Thursday, 28 April 2011

Ruling on taking drugs, and do they come under the same heading as khamr (intoxicants)

In recent times the phenomenon of drug-taking has increased, especially hashish, because the people think that it is not khamr that befogs the mind.

 My question is – is it really khamr (an intoxicant)? If a person drinks khamr, will his prayer not be accepted for forty days? In that case, how valid is the fasting of one who smokes hashish during Ramadaan?.

Praise be to Allaah.

There is no doubt that taking drugs is haraam, including
hashish, opium, cocaine, morphine, and so on. That is for many reasons,
including the following: 

1 – It dulls the senses and befogs the mind, and whatever
does that is haraam, because the Prophet (peace and blessings of Allaah
be upon him) said: “Every intoxicant is khamr, and every intoxicant is
haraam. Whoever drinks khamr in this world and dies persisting in that and
without having repented, will not drink it in the Hereafter.” Narrated by
Muslim, 2003. 

Al-Bukhaari (4087) and Muslim (1733) narrated that Abu Moosa
said: The Prophet (peace and blessings of Allaah be upon him) sent
Mu’aadh ibn Jabal and me to Yemen, and I said: O Messenger of Allaah, there
is a drink that is made in our land and is called al-mizr, which is made
from barley, and another drink called al-bit’, which is made from honey. He
said: “Every intoxicant is haraam.” 

Al-Bukhaari (4343) and Muslim (3032) narrated that Ibn ‘Umar
(may Allaah be pleased with him) said: I heard ‘Umar (may Allaah be pleased
with him) say from the minbar of the Messenger of Allaah (peace and
blessings of Allaah be upon him): “O people, the prohibition of khamr was
revealed when khamr was made from five things: grapes, dates, honey, wheat
and barley. Khamr is whatever befogs the mind.” 

There is no doubt that drugs also befog the mind and take
away reason. 

Al-Haafiz ibn Hajar said: The general meaning of the words,
“Every intoxicant is haraam,” is taken as evidence that whatever causes
intoxication is haraam, even if it is not a drink. So that includes hashish
and other things. Al-Nawawi and others were certain that it is an
intoxicant, and others were certain that dulls the senses, and it is
arrogant to say otherwise, because its visible effects are the same as those
of khamr, such as euphoria and addiction. 

Even if we assume that it is not an intoxicant, it is proven
in Abu Dawood that all intoxicants and relaxants are haraam. And Allaah
knows best. End quote from Fath al-Baari, 10/45. 

Al-Khattaabi said:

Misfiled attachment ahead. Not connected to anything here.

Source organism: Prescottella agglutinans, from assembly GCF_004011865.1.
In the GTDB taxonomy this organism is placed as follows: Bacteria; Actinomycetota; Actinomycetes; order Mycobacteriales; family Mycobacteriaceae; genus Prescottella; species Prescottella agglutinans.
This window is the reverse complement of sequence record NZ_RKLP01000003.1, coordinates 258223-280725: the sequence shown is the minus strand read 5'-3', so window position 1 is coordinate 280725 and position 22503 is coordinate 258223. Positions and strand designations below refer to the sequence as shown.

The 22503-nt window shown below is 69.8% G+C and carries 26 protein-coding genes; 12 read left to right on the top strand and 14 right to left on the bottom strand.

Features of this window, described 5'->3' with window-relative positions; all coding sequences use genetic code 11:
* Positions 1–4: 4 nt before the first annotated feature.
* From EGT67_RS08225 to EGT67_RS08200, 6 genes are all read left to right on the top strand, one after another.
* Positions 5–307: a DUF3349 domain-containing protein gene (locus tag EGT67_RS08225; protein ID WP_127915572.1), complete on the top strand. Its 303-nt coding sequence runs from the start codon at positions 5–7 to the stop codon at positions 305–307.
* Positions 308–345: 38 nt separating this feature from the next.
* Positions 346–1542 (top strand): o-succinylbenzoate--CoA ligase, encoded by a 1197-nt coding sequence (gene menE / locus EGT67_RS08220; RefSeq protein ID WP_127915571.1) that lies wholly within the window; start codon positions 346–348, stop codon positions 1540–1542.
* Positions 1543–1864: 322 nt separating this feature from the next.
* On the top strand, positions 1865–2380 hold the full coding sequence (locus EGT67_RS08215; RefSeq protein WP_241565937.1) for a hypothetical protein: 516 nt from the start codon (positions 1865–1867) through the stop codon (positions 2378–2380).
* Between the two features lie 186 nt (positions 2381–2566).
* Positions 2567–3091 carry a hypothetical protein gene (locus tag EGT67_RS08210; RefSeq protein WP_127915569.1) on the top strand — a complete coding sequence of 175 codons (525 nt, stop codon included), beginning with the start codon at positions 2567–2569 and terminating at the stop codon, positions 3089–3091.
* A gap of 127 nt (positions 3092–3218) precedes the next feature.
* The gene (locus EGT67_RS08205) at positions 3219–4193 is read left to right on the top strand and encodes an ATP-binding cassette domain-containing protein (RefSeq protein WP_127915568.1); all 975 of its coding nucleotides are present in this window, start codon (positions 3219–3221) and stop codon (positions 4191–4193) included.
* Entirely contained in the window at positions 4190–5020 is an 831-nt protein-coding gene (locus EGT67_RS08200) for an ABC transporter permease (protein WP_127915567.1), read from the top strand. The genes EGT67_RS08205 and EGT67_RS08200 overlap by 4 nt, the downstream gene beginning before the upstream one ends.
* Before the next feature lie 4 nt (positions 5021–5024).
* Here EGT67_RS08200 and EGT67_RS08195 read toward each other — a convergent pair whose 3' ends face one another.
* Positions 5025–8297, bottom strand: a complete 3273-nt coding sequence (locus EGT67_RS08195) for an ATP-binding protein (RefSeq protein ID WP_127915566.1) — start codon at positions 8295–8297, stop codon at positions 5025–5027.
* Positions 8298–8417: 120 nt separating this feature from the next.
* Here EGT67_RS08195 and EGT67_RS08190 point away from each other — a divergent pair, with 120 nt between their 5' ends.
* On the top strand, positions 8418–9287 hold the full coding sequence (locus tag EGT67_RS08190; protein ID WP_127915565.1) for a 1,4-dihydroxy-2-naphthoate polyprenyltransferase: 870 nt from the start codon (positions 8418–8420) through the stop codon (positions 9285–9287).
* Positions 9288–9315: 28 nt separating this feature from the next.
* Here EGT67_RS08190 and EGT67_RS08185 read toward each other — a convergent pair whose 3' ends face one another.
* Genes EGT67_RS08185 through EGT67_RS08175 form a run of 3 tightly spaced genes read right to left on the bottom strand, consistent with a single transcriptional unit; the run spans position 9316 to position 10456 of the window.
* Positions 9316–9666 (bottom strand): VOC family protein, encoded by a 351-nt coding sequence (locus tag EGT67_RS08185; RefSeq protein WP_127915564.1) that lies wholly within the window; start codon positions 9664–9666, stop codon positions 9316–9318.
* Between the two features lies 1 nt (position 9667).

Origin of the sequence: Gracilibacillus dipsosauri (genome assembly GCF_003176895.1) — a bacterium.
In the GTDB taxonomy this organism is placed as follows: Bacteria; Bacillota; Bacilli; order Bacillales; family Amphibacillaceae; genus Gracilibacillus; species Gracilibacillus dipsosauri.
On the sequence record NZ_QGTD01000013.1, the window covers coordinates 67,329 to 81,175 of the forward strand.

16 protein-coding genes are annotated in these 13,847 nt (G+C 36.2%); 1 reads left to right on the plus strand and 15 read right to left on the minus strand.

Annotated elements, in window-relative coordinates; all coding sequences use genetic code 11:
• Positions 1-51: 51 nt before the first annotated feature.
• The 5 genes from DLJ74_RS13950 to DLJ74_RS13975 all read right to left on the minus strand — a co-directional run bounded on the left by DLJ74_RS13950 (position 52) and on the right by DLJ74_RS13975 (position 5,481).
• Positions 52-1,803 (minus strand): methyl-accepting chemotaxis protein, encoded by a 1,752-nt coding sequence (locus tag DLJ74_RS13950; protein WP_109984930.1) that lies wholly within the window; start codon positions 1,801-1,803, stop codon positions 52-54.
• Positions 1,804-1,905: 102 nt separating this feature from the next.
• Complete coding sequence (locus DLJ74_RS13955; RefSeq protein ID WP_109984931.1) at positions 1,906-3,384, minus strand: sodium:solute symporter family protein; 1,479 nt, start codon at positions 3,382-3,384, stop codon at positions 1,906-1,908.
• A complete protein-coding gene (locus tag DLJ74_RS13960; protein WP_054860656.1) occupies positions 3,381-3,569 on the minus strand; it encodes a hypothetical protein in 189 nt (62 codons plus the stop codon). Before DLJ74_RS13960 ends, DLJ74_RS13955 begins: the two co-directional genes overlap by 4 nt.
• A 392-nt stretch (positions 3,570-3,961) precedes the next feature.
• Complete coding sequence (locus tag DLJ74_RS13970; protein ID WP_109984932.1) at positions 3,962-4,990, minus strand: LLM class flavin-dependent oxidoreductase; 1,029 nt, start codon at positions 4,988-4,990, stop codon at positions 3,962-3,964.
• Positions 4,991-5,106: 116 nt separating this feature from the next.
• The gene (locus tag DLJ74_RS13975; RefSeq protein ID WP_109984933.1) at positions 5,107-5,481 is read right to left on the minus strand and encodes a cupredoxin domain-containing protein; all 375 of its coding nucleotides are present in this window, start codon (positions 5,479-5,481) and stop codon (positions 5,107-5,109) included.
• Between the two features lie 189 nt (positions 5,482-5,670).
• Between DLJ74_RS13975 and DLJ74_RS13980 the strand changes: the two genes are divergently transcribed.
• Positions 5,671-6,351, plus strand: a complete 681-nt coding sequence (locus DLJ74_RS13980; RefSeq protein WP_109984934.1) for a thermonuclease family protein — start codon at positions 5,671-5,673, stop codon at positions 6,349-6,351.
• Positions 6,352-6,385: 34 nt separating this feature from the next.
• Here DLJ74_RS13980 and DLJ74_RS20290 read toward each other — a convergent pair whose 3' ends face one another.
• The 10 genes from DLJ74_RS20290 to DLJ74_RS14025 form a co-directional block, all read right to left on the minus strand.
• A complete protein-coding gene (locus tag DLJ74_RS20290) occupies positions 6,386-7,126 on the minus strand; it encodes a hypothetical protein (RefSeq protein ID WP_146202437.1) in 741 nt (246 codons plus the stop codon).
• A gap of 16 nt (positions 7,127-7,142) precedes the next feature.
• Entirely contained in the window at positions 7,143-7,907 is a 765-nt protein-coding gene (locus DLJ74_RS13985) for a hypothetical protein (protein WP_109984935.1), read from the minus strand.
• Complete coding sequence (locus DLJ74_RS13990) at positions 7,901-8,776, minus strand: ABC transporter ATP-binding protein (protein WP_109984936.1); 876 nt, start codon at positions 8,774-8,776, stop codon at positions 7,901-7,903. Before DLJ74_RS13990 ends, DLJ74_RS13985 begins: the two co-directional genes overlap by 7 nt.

Relaxants are those drinks that cause relaxation in the muscles and numbness
in the extremities, which is the precursor to intoxication. It is forbidden
to drink them lest they be a means that leads to intoxication. 

Shaykh al-Islam Ibn
Taymiyah (may Allaah have mercy on him) said: Everything that takes away
one's senses is haraam, even if it does not result in drunkenness or
intoxication. If it takes away the senses it is haraam according to the
consensus of the Muslims. With regard to using banj (lit. henbane) which
does not cause intoxication or take away reason, this is subject to a
ta’zeer punishment.  

The scholars who studied the issue realized that hashish is
an intoxicant, and that it is only consumed by evildoers, because of the
pleasure and euphoria it brings. So it is like intoxicating drinks. Khamr
makes a person lively and argumentative, whereas hashish makes him relaxed
and lethargic, but it still befogs the mind and opens the door to physical
desires and  heedlessness with regard to one's honour, which makes it worse
than intoxicating drinks. This is something that was introduced by the

The one who consumes a little or a lot of it is to be
subjected to the punishment for drinking: eighty or forty lashes, if he is a
Muslim who believes that intoxicants are haraam. End quote from
al-Fataawa al-Kubra, 3/423 

It says in al-Siyaasah al-Islamiyyah (p. 92): Hashish
which is made from grape leaves is also haraam and the one who does that
should be whipped as the drinker of khamr is whipped. It is worse than khamr
in a way, because it corrupts the mind and mood, and robs a man of his
masculinity and makes him heedless about his honour, and other evil
consequences. But khamr is worse in another way, because it leads to
arguments and fights. Both of them keep a person from remembering Allaah and
praying. Some of the later fuqaha’ did not issue rulings on the punishment
for it, and they thought that the one who consumes it should be given a
ta’zeer punishment that is less severe than the hadd punishment, because